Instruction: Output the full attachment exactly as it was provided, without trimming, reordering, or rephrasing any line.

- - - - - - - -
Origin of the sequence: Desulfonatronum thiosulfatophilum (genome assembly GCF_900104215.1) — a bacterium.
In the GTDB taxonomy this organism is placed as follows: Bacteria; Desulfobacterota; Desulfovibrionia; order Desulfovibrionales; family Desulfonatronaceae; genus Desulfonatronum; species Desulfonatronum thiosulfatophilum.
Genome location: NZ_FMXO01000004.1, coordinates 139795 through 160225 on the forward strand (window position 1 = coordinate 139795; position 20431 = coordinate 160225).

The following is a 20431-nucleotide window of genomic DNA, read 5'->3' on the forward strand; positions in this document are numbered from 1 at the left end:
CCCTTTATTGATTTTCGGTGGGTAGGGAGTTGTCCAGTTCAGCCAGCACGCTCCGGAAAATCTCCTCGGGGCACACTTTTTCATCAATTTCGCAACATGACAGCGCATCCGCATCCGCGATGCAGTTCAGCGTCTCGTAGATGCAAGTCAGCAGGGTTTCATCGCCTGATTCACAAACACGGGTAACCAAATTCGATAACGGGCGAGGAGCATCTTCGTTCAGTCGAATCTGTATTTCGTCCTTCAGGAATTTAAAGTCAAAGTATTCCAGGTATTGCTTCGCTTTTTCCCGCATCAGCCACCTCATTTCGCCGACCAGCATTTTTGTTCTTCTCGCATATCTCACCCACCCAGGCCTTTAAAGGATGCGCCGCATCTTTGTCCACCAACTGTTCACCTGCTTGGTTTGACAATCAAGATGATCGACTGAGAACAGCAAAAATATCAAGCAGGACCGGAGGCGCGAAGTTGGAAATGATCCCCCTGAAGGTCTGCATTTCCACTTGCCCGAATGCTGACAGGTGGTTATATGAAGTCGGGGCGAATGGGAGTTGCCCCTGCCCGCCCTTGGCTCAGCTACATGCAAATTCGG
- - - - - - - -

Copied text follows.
Origin of the sequence: Desulfonatronum thiosulfatophilum (genome assembly GCF_900104215.1) — a bacterium.
In the GTDB taxonomy this organism is placed as follows: Bacteria; Desulfobacterota; Desulfovibrionia; order Desulfovibrionales; family Desulfonatronaceae; genus Desulfonatronum; species Desulfonatronum thiosulfatophilum.
Genome location: NZ_FMXO01000004.1, coordinates 139795 through 160225 on the forward strand (window position 1 = coordinate 139795; position 20431 = coordinate 160225).

The following is a 20431-nucleotide window of genomic DNA, read 5'->3' on the forward strand; positions in this document are numbered from 1 at the left end:
CCCTTTATTGATTTTCGGTGGGTAGGGAGTTGTCCAGTTCAGCCAGCACGCTCCGGAAAATCTCCTCGGGGCACACTTTTTCATCAATTTCGCAACATGACAGCGCATCCGCATCCGCGATGCAGTTCAGCGTCTCGTAGATGCAAGTCAGCAGGGTTTCATCGCCTGATTCACAAACACGGGTAACCAAATTCGATAACGGGCGAGGAGCATCTTCGTTCAGTCGAATCTGTATTTCGTCCTTCAGGAATTTAAAGTCAAAGTATTCCAGGTATTGCTTCGCTTTTTCCCGCATCAGCCACCTCATTTCGCCGACCAGCATTTTTGTTCTTCTCGCATATCTCACCCACCCAGGCCTTTAAAGGATGCGCCGCATCTTTGTCCACCAACTGTTCACCTGCTTGGTTTGACAATCAAGATGATCGACTGAGAACAGCAAAAATATCAAGCAGGACCGGAGGCGCGAAGTTGGAAATGATCCCCCTGAAGGTCTGCATTTCCACTTGCCCGAATGCTGACAGGTGGTTATATGAAGTCGGGGCGAATGGGAGTTGCCCCTGCCCGCCCTTGGCTCAGCTACATGCAAATTCGG